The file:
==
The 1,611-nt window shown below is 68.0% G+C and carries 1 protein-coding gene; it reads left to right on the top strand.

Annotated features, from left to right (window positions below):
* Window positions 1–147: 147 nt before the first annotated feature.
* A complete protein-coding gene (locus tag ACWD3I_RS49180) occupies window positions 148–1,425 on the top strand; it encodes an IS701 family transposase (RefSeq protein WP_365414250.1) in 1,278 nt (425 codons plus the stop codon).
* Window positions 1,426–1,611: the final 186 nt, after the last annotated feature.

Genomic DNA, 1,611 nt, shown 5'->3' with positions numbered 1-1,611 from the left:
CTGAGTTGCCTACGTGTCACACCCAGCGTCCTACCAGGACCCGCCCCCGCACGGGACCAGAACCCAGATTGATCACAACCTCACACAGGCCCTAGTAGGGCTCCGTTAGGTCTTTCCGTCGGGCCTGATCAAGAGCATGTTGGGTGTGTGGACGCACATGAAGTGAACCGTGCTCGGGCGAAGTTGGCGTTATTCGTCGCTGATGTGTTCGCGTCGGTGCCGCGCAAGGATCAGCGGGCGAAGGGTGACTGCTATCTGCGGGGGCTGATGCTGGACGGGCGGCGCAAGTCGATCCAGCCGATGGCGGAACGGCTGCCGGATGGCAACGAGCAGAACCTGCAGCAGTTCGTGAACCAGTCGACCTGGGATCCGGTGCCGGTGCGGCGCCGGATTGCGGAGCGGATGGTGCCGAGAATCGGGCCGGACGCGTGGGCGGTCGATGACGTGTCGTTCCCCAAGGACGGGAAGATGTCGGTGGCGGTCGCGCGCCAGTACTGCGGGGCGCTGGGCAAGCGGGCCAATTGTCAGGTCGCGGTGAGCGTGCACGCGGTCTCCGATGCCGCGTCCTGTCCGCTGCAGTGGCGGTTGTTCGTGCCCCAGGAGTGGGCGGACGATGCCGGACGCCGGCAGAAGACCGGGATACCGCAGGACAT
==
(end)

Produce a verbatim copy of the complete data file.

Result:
The 1,611-nt window shown below is 68.0% G+C and carries 1 protein-coding gene; it reads left to right on the top strand.

Annotated features, from left to right (window positions below):
* Window positions 1–147: 147 nt before the first annotated feature.
* A complete protein-coding gene (locus tag ACWD3I_RS49180) occupies window positions 148–1,425 on the top strand; it encodes an IS701 family transposase (RefSeq protein WP_365414250.1) in 1,278 nt (425 codons plus the stop codon).
* Window positions 1,426–1,611: the final 186 nt, after the last annotated feature.

Genomic DNA, 1,611 nt, shown 5'->3' with positions numbered 1-1,611 from the left:
CTGAGTTGCCTACGTGTCACACCCAGCGTCCTACCAGGACCCGCCCCCGCACGGGACCAGAACCCAGATTGATCACAACCTCACACAGGCCCTAGTAGGGCTCCGTTAGGTCTTTCCGTCGGGCCTGATCAAGAGCATGTTGGGTGTGTGGACGCACATGAAGTGAACCGTGCTCGGGCGAAGTTGGCGTTATTCGTCGCTGATGTGTTCGCGTCGGTGCCGCGCAAGGATCAGCGGGCGAAGGGTGACTGCTATCTGCGGGGGCTGATGCTGGACGGGCGGCGCAAGTCGATCCAGCCGATGGCGGAACGGCTGCCGGATGGCAACGAGCAGAACCTGCAGCAGTTCGTGAACCAGTCGACCTGGGATCCGGTGCCGGTGCGGCGCCGGATTGCGGAGCGGATGGTGCCGAGAATCGGGCCGGACGCGTGGGCGGTCGATGACGTGTCGTTCCCCAAGGACGGGAAGATGTCGGTGGCGGTCGCGCGCCAGTACTGCGGGGCGCTGGGCAAGCGGGCCAATTGTCAGGTCGCGGTGAGCGTGCACGCGGTCTCCGATGCCGCGTCCTGTCCGCTGCAGTGGCGGTTGTTCGTGCCCCAGGAGTGGGCGGACGATGCCGGACGCCGGCAGAAGACCGGGATACCGCAGGACAT